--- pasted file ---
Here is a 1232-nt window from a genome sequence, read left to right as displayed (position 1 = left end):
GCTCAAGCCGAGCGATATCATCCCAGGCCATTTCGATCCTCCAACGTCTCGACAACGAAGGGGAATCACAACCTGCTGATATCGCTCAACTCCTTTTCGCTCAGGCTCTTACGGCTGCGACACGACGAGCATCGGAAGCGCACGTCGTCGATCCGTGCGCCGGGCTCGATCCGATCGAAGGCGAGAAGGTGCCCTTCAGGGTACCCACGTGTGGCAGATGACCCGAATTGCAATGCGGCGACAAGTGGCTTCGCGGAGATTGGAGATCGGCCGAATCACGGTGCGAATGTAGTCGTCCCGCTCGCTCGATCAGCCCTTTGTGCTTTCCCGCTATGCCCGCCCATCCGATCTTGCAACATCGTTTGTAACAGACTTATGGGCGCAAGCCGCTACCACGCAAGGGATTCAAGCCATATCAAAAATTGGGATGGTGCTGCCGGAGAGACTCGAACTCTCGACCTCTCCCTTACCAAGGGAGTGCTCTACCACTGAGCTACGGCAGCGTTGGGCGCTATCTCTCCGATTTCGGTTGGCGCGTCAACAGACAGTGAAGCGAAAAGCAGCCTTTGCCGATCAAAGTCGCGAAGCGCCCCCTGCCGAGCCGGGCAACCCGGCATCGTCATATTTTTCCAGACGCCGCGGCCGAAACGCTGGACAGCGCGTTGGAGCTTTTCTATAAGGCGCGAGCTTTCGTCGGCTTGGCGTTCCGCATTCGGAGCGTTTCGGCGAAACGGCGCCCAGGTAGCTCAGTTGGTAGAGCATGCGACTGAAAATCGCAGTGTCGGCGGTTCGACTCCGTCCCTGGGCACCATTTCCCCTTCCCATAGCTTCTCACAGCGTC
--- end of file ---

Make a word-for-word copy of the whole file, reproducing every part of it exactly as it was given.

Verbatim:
Here is a 1232-nt window from a genome sequence, read left to right as displayed (position 1 = left end):
GCTCAAGCCGAGCGATATCATCCCAGGCCATTTCGATCCTCCAACGTCTCGACAACGAAGGGGAATCACAACCTGCTGATATCGCTCAACTCCTTTTCGCTCAGGCTCTTACGGCTGCGACACGACGAGCATCGGAAGCGCACGTCGTCGATCCGTGCGCCGGGCTCGATCCGATCGAAGGCGAGAAGGTGCCCTTCAGGGTACCCACGTGTGGCAGATGACCCGAATTGCAATGCGGCGACAAGTGGCTTCGCGGAGATTGGAGATCGGCCGAATCACGGTGCGAATGTAGTCGTCCCGCTCGCTCGATCAGCCCTTTGTGCTTTCCCGCTATGCCCGCCCATCCGATCTTGCAACATCGTTTGTAACAGACTTATGGGCGCAAGCCGCTACCACGCAAGGGATTCAAGCCATATCAAAAATTGGGATGGTGCTGCCGGAGAGACTCGAACTCTCGACCTCTCCCTTACCAAGGGAGTGCTCTACCACTGAGCTACGGCAGCGTTGGGCGCTATCTCTCCGATTTCGGTTGGCGCGTCAACAGACAGTGAAGCGAAAAGCAGCCTTTGCCGATCAAAGTCGCGAAGCGCCCCCTGCCGAGCCGGGCAACCCGGCATCGTCATATTTTTCCAGACGCCGCGGCCGAAACGCTGGACAGCGCGTTGGAGCTTTTCTATAAGGCGCGAGCTTTCGTCGGCTTGGCGTTCCGCATTCGGAGCGTTTCGGCGAAACGGCGCCCAGGTAGCTCAGTTGGTAGAGCATGCGACTGAAAATCGCAGTGTCGGCGGTTCGACTCCGTCCCTGGGCACCATTTCCCCTTCCCATAGCTTCTCACAGCGTC